TDW: What is your role on a day-to-day basis? Is this now your full-time gig?

Rosin: I teach at UCLA and I still develop shows. I was very active in the business from the late ‘70s to about 2005. Found my name wasn’t on the lists that I liked anymore and this was a place to do it on my own. The idea to get more sponsorships, provide things for the community–that is where I spend a lot of my time [with showbizzle]. I think like 85, 90 percent of the time I still do other forms of writing and developing other projects as well. I like teaching and I like doing this. If J.J. Abrams called, I’d answer.

TDW: What is Lindsey’s role?

Rosin: I get to refer to her as “the talent.” She’s the writer and director. The other woman who did a lot of writing and directing for the first season is a woman named Arika Mittman and Arika just won a Humanitas Prize for an episode of South of Nowhere that she did. Arika was my assistant on Dawson’s Creek. She’s terrific and very talented and gets along very well with Lindsey. Arika, she’s someone who in a different lifetime would’ve been head of daytime. She plotted the serial a little bit with Lindsey. But Lindsey, I say to her–sometimes to her consternation; it’s a family business and all–anytime she’s involved with the site, it’s better on all levels.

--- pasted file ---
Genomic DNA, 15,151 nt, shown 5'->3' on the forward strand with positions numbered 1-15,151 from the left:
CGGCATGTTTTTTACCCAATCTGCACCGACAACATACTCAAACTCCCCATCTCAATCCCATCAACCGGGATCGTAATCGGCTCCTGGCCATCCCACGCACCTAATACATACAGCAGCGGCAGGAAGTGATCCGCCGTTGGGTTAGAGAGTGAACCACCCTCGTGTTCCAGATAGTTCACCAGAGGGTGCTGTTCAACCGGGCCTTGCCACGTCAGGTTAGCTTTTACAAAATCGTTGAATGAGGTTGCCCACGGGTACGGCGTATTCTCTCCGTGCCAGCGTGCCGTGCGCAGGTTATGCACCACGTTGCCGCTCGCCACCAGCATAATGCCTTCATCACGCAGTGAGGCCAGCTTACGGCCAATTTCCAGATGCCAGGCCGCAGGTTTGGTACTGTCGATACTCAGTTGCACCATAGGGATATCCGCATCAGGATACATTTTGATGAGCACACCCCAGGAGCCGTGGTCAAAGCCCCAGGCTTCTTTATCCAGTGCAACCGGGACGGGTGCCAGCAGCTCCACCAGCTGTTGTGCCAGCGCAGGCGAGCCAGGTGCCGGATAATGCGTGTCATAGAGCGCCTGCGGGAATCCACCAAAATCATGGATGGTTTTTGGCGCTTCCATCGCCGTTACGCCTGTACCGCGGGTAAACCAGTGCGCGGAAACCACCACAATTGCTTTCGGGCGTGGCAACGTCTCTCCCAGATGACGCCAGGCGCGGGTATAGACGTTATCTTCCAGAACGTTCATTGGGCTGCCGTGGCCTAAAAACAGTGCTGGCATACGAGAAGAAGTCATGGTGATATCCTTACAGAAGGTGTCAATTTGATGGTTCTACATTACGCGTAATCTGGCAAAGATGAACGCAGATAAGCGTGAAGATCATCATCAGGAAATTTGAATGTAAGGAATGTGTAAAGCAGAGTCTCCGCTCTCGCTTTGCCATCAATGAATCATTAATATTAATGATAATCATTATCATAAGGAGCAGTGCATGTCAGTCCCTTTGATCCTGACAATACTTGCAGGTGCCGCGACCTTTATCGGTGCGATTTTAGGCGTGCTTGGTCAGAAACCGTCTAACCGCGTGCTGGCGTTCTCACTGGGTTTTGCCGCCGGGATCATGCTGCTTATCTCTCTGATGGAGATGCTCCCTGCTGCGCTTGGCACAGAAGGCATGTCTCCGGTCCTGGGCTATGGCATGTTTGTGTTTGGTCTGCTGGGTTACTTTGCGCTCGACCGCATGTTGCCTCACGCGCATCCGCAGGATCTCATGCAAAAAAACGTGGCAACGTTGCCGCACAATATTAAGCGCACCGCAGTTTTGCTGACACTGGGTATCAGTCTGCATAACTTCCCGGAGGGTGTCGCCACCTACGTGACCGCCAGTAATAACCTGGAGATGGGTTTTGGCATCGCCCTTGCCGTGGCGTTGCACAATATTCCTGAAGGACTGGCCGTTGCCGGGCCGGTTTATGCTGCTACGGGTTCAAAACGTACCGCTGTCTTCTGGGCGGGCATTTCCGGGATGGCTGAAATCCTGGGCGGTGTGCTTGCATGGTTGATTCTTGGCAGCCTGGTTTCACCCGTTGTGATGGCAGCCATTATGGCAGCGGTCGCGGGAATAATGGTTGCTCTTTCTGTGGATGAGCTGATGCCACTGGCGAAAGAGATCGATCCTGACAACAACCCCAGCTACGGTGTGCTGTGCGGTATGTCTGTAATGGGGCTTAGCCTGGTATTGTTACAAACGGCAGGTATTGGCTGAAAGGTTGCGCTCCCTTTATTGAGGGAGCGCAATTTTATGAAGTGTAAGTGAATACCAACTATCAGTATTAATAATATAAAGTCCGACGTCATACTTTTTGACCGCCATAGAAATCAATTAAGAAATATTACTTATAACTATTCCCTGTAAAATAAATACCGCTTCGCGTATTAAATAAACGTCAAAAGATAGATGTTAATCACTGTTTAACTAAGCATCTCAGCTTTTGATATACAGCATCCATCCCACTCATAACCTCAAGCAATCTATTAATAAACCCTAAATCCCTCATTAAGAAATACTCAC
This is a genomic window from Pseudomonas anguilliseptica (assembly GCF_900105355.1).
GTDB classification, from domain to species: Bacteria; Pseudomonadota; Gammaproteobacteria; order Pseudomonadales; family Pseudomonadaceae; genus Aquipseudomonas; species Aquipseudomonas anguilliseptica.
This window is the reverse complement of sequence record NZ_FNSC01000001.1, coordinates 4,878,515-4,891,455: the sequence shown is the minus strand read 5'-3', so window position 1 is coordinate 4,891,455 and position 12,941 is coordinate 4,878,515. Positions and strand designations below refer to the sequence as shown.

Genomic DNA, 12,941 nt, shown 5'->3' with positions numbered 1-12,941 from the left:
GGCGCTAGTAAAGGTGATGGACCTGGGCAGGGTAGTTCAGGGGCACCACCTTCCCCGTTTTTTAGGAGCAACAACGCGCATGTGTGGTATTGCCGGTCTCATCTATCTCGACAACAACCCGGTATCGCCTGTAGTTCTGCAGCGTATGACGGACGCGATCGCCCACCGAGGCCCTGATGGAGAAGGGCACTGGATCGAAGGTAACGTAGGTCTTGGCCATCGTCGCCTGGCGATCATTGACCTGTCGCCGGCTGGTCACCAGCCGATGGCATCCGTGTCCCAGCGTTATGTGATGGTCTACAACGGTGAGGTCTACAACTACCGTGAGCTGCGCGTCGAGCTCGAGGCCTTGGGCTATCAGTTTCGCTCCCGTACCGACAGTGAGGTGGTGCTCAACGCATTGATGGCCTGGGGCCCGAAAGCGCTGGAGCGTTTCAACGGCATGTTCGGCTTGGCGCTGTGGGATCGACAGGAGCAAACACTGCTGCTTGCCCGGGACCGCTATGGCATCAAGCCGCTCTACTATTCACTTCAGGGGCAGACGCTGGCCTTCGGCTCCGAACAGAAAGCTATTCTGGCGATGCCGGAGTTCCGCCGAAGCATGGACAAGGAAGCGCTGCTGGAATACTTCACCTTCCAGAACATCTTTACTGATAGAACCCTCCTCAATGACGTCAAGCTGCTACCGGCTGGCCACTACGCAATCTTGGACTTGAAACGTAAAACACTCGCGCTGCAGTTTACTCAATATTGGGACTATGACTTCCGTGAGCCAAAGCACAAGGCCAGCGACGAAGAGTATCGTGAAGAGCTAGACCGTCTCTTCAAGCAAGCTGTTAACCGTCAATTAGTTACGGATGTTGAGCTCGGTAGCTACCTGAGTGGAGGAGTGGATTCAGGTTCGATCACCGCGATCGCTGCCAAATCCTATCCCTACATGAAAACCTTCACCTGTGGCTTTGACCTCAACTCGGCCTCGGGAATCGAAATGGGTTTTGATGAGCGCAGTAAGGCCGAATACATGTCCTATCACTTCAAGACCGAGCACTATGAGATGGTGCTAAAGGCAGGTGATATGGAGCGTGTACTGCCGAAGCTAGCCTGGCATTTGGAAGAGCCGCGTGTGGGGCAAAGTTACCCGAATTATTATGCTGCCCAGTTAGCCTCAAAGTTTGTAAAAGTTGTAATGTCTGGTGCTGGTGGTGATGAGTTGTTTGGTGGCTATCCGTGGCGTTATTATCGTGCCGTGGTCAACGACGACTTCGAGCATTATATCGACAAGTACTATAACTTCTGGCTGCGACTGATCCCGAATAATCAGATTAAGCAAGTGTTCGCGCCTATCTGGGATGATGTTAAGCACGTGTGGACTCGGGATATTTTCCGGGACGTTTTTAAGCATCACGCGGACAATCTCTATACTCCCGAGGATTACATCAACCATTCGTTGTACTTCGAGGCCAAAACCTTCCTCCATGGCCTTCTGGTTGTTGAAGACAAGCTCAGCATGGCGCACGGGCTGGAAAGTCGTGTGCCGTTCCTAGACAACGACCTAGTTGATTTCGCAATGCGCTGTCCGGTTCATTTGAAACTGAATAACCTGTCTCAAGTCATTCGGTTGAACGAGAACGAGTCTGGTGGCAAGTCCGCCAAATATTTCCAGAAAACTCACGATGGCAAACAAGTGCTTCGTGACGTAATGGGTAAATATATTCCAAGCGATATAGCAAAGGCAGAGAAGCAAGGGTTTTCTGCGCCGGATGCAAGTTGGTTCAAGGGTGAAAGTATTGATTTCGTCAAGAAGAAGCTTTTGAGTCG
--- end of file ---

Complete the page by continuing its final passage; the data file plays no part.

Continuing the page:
TDW: What has been the response you’re getting from people in the business?

Rosin: I think they admire the effort and realize we’re pioneers. This is not formed. People haven’t done things like this. They always ask, “How are you going to finance this?” and I kind of talk about it but steer away from it a little bit. It’s designed to be branded entertainment and we’re here in New York now to try and find brands. We’re hopeful that we can and we present something that has potential and is different. There’s certain things we did in the first year–we did a lot of monologues; we didn’t emphasize the cinema. We’d like to have a little more production value. Lindsey has a lot of ideas for the second season. We know where to pick up the show and what kind of sponsors we’re looking for. Forms follows function, after all…